Flow batteries are soon going to be implemented for grid-scale power storage in the US. A test instalation in Modesto, California is being built to provide 25 MW of power for up to 3 hours as well as serving as a demonstration of grid-tied flow battery storage. The Modesto area has wind-energy resources which will serve as the energy source which charges the system.
Flow batteries use large tanks of electrolyte chemicals for a large energy storage capacity, but only a small amount of the chemicals are in contact with the reactive electrodes. This allows large capacity at fairly low cost, since much of the hardware is fairly basic chemical storage tanks and pipes. A more complex kind of flow batteries for electric vehicle charging was also recently noted on EcoGeek.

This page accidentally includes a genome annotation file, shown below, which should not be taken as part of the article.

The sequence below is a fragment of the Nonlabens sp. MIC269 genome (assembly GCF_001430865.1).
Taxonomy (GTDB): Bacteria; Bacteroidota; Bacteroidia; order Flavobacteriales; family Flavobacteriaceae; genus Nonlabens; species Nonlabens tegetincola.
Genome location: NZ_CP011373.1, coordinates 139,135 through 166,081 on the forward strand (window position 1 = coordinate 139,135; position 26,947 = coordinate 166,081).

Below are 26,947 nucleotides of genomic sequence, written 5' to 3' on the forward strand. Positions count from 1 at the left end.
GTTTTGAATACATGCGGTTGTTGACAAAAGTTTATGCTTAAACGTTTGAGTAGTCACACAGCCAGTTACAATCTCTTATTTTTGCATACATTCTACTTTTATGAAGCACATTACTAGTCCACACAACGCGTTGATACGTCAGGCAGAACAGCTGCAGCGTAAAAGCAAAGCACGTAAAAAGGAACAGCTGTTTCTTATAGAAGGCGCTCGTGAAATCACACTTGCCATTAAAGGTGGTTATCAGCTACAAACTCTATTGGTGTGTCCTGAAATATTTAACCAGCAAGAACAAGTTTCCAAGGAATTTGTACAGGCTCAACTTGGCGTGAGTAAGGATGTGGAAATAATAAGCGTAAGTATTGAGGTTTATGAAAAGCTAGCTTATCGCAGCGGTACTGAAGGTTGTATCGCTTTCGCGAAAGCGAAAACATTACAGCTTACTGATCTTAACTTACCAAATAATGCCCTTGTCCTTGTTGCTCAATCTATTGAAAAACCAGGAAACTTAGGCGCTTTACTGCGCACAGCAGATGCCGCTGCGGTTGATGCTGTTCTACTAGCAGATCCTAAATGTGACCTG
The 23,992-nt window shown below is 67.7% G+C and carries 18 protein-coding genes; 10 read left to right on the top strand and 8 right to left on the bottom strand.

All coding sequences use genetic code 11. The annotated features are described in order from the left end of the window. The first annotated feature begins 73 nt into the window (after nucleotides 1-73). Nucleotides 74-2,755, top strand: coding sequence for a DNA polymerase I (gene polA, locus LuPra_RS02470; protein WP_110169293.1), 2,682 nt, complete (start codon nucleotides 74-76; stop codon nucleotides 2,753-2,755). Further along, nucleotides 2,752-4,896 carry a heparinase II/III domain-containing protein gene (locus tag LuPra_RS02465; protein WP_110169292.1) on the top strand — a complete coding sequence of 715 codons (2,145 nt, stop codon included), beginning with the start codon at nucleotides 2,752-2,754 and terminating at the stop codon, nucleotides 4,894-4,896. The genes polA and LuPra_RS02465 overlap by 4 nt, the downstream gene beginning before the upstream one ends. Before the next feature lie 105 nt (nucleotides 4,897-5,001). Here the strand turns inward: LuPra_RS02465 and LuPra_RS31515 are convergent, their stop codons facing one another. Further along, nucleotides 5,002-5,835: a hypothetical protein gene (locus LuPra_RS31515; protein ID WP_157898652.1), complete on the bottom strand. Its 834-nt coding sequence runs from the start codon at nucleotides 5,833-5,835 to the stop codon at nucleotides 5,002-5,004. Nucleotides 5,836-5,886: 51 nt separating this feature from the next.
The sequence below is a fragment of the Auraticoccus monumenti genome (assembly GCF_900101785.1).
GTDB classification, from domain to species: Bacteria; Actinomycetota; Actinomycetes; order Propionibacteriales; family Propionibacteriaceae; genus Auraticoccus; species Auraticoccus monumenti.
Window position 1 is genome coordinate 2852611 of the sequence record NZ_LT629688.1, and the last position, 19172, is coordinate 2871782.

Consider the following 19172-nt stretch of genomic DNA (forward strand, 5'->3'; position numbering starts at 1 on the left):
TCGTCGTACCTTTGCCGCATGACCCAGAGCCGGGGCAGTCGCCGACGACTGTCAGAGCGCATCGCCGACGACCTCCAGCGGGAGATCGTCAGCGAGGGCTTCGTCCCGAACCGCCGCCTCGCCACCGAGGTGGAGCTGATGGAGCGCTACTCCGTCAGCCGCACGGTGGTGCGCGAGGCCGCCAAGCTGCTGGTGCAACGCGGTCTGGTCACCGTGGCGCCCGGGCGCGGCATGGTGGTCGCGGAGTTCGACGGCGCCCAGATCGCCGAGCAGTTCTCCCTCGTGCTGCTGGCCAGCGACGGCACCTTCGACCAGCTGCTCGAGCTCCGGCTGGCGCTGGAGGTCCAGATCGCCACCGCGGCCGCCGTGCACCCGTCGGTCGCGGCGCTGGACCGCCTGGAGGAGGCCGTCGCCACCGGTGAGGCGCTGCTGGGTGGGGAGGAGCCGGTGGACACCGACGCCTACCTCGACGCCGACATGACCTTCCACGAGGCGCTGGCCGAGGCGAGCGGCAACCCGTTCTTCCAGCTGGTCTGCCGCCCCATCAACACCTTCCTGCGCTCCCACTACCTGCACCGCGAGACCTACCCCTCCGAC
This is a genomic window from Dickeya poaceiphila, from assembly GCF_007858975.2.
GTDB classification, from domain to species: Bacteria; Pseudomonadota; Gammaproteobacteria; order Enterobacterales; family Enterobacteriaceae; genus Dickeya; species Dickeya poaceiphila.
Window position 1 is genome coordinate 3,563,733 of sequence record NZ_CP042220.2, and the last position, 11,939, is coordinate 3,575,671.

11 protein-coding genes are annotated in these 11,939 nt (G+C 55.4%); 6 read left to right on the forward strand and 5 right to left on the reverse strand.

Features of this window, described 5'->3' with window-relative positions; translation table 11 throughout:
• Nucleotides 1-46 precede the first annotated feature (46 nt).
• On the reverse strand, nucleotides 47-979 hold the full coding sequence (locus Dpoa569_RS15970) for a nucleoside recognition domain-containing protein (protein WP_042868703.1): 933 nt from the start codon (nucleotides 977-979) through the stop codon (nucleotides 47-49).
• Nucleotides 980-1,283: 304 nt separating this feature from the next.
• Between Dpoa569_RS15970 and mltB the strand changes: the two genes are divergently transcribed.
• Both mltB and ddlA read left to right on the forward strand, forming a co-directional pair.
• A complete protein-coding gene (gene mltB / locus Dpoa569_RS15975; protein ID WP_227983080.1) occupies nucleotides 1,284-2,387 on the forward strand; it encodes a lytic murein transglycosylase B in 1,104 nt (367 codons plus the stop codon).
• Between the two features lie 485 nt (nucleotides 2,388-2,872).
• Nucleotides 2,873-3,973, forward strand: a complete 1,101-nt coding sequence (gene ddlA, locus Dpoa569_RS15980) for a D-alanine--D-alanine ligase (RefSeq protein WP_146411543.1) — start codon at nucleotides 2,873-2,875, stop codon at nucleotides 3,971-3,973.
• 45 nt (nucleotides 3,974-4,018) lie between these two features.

Primus Power, the company which has developed this technology, received a $2 million award from the US Department of Energy's ARPA-E program last year, and has raised another $11 million in private investment. The company's technology is in the development of low-cost and durable electrodes that will allow flow batteries to function for a long time.
via: EERE News
written by Felix Hoenikker, June 29, 2011
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